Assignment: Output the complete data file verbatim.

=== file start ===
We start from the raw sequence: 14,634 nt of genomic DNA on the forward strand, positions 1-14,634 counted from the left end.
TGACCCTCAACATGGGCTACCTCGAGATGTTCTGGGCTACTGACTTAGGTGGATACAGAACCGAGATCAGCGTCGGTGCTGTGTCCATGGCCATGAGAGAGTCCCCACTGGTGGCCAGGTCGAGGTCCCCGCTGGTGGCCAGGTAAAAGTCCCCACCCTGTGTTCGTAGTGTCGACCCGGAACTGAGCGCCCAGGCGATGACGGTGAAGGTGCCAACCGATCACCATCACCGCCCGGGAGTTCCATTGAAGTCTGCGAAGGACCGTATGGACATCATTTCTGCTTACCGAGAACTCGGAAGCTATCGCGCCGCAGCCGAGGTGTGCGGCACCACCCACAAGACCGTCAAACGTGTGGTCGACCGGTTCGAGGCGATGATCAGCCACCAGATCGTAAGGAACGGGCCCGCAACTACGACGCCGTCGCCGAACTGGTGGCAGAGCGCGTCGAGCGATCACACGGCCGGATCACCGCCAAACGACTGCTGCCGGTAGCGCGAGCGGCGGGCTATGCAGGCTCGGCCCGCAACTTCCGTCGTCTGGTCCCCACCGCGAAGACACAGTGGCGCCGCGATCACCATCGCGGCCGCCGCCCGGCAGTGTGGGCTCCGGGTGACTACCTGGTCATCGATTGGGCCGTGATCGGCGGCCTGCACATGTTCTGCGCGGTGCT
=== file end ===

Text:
We start from the raw sequence: 14,634 nt of genomic DNA on the forward strand, positions 1-14,634 counted from the left end.
TGACCCTCAACATGGGCTACCTCGAGATGTTCTGGGCTACTGACTTAGGTGGATACAGAACCGAGATCAGCGTCGGTGCTGTGTCCATGGCCATGAGAGAGTCCCCACTGGTGGCCAGGTCGAGGTCCCCGCTGGTGGCCAGGTAAAAGTCCCCACCCTGTGTTCGTAGTGTCGACCCGGAACTGAGCGCCCAGGCGATGACGGTGAAGGTGCCAACCGATCACCATCACCGCCCGGGAGTTCCATTGAAGTCTGCGAAGGACCGTATGGACATCATTTCTGCTTACCGAGAACTCGGAAGCTATCGCGCCGCAGCCGAGGTGTGCGGCACCACCCACAAGACCGTCAAACGTGTGGTCGACCGGTTCGAGGCGATGATCAGCCACCAGATCGTAAGGAACGGGCCCGCAACTACGACGCCGTCGCCGAACTGGTGGCAGAGCGCGTCGAGCGATCACACGGCCGGATCACCGCCAAACGACTGCTGCCGGTAGCGCGAGCGGCGGGCTATGCAGGCTCGGCCCGCAACTTCCGTCGTCTGGTCCCCACCGCGAAGACACAGTGGCGCCGCGATCACCATCGCGGCCGCCGCCCGGCAGTGTGGGCTCCGGGTGACTACCTGGTCATCGATTGGGCCGTGATCGGCGGCCTGCACATGTTCTGCGCGGTGCT